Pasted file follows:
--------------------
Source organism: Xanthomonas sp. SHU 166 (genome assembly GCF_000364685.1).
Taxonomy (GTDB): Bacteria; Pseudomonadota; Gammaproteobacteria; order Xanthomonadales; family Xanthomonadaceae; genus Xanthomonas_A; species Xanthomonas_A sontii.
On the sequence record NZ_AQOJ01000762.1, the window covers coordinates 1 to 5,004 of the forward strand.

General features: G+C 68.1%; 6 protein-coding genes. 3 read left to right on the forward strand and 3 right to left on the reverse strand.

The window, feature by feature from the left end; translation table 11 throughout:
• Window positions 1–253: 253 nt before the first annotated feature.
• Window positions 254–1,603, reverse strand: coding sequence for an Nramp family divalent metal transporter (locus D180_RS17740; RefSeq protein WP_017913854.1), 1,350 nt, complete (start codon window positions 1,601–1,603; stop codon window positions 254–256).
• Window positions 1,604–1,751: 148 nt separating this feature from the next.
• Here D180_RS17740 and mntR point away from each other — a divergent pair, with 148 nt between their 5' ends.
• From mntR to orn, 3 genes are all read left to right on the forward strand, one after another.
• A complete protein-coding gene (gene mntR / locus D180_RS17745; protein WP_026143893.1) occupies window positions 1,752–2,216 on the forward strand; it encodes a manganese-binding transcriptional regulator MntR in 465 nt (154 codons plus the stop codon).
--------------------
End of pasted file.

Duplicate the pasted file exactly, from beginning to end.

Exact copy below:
Source organism: Xanthomonas sp. SHU 166 (genome assembly GCF_000364685.1).
Taxonomy (GTDB): Bacteria; Pseudomonadota; Gammaproteobacteria; order Xanthomonadales; family Xanthomonadaceae; genus Xanthomonas_A; species Xanthomonas_A sontii.
On the sequence record NZ_AQOJ01000762.1, the window covers coordinates 1 to 5,004 of the forward strand.

General features: G+C 68.1%; 6 protein-coding genes. 3 read left to right on the forward strand and 3 right to left on the reverse strand.

The window, feature by feature from the left end; translation table 11 throughout:
• Window positions 1–253: 253 nt before the first annotated feature.
• Window positions 254–1,603, reverse strand: coding sequence for an Nramp family divalent metal transporter (locus D180_RS17740; RefSeq protein WP_017913854.1), 1,350 nt, complete (start codon window positions 1,601–1,603; stop codon window positions 254–256).
• Window positions 1,604–1,751: 148 nt separating this feature from the next.
• Here D180_RS17740 and mntR point away from each other — a divergent pair, with 148 nt between their 5' ends.
• From mntR to orn, 3 genes are all read left to right on the forward strand, one after another.
• A complete protein-coding gene (gene mntR / locus D180_RS17745; protein WP_026143893.1) occupies window positions 1,752–2,216 on the forward strand; it encodes a manganese-binding transcriptional regulator MntR in 465 nt (154 codons plus the stop codon).